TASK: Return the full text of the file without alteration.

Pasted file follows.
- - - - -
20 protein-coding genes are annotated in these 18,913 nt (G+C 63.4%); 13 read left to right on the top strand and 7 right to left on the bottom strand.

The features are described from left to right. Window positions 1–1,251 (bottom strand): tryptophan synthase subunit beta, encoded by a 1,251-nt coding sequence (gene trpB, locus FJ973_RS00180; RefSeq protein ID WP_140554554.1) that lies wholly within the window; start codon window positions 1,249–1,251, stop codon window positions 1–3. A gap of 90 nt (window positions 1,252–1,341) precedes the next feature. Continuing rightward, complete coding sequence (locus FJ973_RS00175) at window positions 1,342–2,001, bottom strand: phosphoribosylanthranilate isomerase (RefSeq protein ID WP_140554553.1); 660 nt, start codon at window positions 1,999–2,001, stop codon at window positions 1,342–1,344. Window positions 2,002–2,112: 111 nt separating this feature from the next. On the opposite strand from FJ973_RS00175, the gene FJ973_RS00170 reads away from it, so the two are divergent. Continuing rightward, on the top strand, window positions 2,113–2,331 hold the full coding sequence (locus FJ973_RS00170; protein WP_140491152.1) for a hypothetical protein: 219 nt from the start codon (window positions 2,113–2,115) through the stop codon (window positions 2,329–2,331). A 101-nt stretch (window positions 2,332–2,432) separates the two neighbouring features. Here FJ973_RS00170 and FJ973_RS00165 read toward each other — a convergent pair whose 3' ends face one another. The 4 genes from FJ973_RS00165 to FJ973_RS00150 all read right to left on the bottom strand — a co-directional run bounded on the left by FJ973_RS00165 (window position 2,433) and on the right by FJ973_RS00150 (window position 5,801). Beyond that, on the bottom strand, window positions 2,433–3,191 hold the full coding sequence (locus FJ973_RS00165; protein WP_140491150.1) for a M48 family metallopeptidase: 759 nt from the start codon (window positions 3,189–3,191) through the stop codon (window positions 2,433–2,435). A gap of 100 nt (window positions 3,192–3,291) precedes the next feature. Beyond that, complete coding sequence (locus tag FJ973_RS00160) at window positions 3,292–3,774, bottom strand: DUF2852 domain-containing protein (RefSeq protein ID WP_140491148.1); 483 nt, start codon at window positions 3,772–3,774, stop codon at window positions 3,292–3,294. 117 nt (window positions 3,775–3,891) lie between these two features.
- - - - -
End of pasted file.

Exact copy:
20 protein-coding genes are annotated in these 18,913 nt (G+C 63.4%); 13 read left to right on the top strand and 7 right to left on the bottom strand.

The features are described from left to right. Window positions 1–1,251 (bottom strand): tryptophan synthase subunit beta, encoded by a 1,251-nt coding sequence (gene trpB, locus FJ973_RS00180; RefSeq protein ID WP_140554554.1) that lies wholly within the window; start codon window positions 1,249–1,251, stop codon window positions 1–3. A gap of 90 nt (window positions 1,252–1,341) precedes the next feature. Continuing rightward, complete coding sequence (locus FJ973_RS00175) at window positions 1,342–2,001, bottom strand: phosphoribosylanthranilate isomerase (RefSeq protein ID WP_140554553.1); 660 nt, start codon at window positions 1,999–2,001, stop codon at window positions 1,342–1,344. Window positions 2,002–2,112: 111 nt separating this feature from the next. On the opposite strand from FJ973_RS00175, the gene FJ973_RS00170 reads away from it, so the two are divergent. Continuing rightward, on the top strand, window positions 2,113–2,331 hold the full coding sequence (locus FJ973_RS00170; protein WP_140491152.1) for a hypothetical protein: 219 nt from the start codon (window positions 2,113–2,115) through the stop codon (window positions 2,329–2,331). A 101-nt stretch (window positions 2,332–2,432) separates the two neighbouring features. Here FJ973_RS00170 and FJ973_RS00165 read toward each other — a convergent pair whose 3' ends face one another. The 4 genes from FJ973_RS00165 to FJ973_RS00150 all read right to left on the bottom strand — a co-directional run bounded on the left by FJ973_RS00165 (window position 2,433) and on the right by FJ973_RS00150 (window position 5,801). Beyond that, on the bottom strand, window positions 2,433–3,191 hold the full coding sequence (locus FJ973_RS00165; protein WP_140491150.1) for a M48 family metallopeptidase: 759 nt from the start codon (window positions 3,189–3,191) through the stop codon (window positions 2,433–2,435). A gap of 100 nt (window positions 3,192–3,291) precedes the next feature. Beyond that, complete coding sequence (locus tag FJ973_RS00160) at window positions 3,292–3,774, bottom strand: DUF2852 domain-containing protein (RefSeq protein ID WP_140491148.1); 483 nt, start codon at window positions 3,772–3,774, stop codon at window positions 3,292–3,294. 117 nt (window positions 3,775–3,891) lie between these two features.